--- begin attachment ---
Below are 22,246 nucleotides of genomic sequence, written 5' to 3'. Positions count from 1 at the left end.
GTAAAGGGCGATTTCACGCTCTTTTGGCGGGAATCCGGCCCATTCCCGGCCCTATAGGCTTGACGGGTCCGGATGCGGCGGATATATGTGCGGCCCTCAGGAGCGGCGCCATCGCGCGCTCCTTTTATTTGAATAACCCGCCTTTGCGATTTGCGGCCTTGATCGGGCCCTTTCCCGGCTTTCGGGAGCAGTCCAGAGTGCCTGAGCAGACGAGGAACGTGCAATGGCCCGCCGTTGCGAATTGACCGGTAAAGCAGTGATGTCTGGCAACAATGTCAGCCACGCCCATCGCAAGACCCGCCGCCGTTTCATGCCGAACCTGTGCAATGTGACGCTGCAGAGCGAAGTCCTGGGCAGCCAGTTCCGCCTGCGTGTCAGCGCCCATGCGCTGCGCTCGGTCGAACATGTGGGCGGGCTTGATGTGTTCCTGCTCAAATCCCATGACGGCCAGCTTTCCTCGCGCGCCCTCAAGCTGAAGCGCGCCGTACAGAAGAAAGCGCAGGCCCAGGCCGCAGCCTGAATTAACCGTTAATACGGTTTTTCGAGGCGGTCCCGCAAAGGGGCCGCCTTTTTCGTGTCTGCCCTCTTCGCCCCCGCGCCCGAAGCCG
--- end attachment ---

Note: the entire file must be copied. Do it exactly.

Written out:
Below are 22,246 nucleotides of genomic sequence, written 5' to 3'. Positions count from 1 at the left end.
GTAAAGGGCGATTTCACGCTCTTTTGGCGGGAATCCGGCCCATTCCCGGCCCTATAGGCTTGACGGGTCCGGATGCGGCGGATATATGTGCGGCCCTCAGGAGCGGCGCCATCGCGCGCTCCTTTTATTTGAATAACCCGCCTTTGCGATTTGCGGCCTTGATCGGGCCCTTTCCCGGCTTTCGGGAGCAGTCCAGAGTGCCTGAGCAGACGAGGAACGTGCAATGGCCCGCCGTTGCGAATTGACCGGTAAAGCAGTGATGTCTGGCAACAATGTCAGCCACGCCCATCGCAAGACCCGCCGCCGTTTCATGCCGAACCTGTGCAATGTGACGCTGCAGAGCGAAGTCCTGGGCAGCCAGTTCCGCCTGCGTGTCAGCGCCCATGCGCTGCGCTCGGTCGAACATGTGGGCGGGCTTGATGTGTTCCTGCTCAAATCCCATGACGGCCAGCTTTCCTCGCGCGCCCTCAAGCTGAAGCGCGCCGTACAGAAGAAAGCGCAGGCCCAGGCCGCAGCCTGAATTAACCGTTAATACGGTTTTTCGAGGCGGTCCCGCAAAGGGGCCGCCTTTTTCGTGTCTGCCCTCTTCGCCCCCGCGCCCGAAGCCG